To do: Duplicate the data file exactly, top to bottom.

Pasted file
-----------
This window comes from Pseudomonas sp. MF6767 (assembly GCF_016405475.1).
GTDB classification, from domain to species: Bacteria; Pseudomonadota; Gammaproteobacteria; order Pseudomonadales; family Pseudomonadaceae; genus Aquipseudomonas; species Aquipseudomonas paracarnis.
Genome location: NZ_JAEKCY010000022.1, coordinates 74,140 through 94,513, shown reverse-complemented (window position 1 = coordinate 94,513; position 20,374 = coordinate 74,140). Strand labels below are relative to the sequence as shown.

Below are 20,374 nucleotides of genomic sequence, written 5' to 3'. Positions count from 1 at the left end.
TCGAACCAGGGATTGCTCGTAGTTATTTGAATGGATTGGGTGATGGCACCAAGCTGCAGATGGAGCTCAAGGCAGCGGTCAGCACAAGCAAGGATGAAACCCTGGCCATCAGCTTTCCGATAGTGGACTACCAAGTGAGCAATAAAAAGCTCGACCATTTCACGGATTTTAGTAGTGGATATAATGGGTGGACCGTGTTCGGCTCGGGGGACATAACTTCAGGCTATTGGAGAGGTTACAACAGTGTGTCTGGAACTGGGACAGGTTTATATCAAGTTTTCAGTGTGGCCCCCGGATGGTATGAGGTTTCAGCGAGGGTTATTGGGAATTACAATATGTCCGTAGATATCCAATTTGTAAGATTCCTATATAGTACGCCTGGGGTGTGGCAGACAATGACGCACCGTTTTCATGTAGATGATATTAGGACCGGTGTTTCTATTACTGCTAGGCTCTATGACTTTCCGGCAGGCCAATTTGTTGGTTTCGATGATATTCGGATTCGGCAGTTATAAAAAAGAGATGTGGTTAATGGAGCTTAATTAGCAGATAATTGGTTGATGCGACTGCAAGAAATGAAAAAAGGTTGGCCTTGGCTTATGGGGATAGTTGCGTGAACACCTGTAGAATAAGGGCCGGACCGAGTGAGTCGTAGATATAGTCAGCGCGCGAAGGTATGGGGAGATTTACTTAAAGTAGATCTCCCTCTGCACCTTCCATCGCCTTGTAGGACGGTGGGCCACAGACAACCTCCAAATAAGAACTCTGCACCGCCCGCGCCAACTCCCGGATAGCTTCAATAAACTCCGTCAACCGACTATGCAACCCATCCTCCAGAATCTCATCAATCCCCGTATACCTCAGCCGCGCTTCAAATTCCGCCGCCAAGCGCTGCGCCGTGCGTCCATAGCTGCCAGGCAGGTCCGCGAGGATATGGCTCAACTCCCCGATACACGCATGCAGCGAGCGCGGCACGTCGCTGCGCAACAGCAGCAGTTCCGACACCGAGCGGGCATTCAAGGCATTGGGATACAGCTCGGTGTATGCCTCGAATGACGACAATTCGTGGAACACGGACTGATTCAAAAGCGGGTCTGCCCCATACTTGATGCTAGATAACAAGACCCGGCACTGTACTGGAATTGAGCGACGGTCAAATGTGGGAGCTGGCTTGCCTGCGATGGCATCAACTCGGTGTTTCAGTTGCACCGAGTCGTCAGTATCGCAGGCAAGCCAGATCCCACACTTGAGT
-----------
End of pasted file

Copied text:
This window comes from Pseudomonas sp. MF6767 (assembly GCF_016405475.1).
GTDB classification, from domain to species: Bacteria; Pseudomonadota; Gammaproteobacteria; order Pseudomonadales; family Pseudomonadaceae; genus Aquipseudomonas; species Aquipseudomonas paracarnis.
Genome location: NZ_JAEKCY010000022.1, coordinates 74,140 through 94,513, shown reverse-complemented (window position 1 = coordinate 94,513; position 20,374 = coordinate 74,140). Strand labels below are relative to the sequence as shown.

Below are 20,374 nucleotides of genomic sequence, written 5' to 3'. Positions count from 1 at the left end.
TCGAACCAGGGATTGCTCGTAGTTATTTGAATGGATTGGGTGATGGCACCAAGCTGCAGATGGAGCTCAAGGCAGCGGTCAGCACAAGCAAGGATGAAACCCTGGCCATCAGCTTTCCGATAGTGGACTACCAAGTGAGCAATAAAAAGCTCGACCATTTCACGGATTTTAGTAGTGGATATAATGGGTGGACCGTGTTCGGCTCGGGGGACATAACTTCAGGCTATTGGAGAGGTTACAACAGTGTGTCTGGAACTGGGACAGGTTTATATCAAGTTTTCAGTGTGGCCCCCGGATGGTATGAGGTTTCAGCGAGGGTTATTGGGAATTACAATATGTCCGTAGATATCCAATTTGTAAGATTCCTATATAGTACGCCTGGGGTGTGGCAGACAATGACGCACCGTTTTCATGTAGATGATATTAGGACCGGTGTTTCTATTACTGCTAGGCTCTATGACTTTCCGGCAGGCCAATTTGTTGGTTTCGATGATATTCGGATTCGGCAGTTATAAAAAAGAGATGTGGTTAATGGAGCTTAATTAGCAGATAATTGGTTGATGCGACTGCAAGAAATGAAAAAAGGTTGGCCTTGGCTTATGGGGATAGTTGCGTGAACACCTGTAGAATAAGGGCCGGACCGAGTGAGTCGTAGATATAGTCAGCGCGCGAAGGTATGGGGAGATTTACTTAAAGTAGATCTCCCTCTGCACCTTCCATCGCCTTGTAGGACGGTGGGCCACAGACAACCTCCAAATAAGAACTCTGCACCGCCCGCGCCAACTCCCGGATAGCTTCAATAAACTCCGTCAACCGACTATGCAACCCATCCTCCAGAATCTCATCAATCCCCGTATACCTCAGCCGCGCTTCAAATTCCGCCGCCAAGCGCTGCGCCGTGCGTCCATAGCTGCCAGGCAGGTCCGCGAGGATATGGCTCAACTCCCCGATACACGCATGCAGCGAGCGCGGCACGTCGCTGCGCAACAGCAGCAGTTCCGACACCGAGCGGGCATTCAAGGCATTGGGATACAGCTCGGTGTATGCCTCGAATGACGACAATTCGTGGAACACGGACTGATTCAAAAGCGGGTCTGCCCCATACTTGATGCTAGATAACAAGACCCGGCACTGTACTGGAATTGAGCGACGGTCAAATGTGGGAGCTGGCTTGCCTGCGATGGCATCAACTCGGTGTTTCAGTTGCACCGAGTCGTCAGTATCGCAGGCAAGCCAGATCCCACACTTGAGT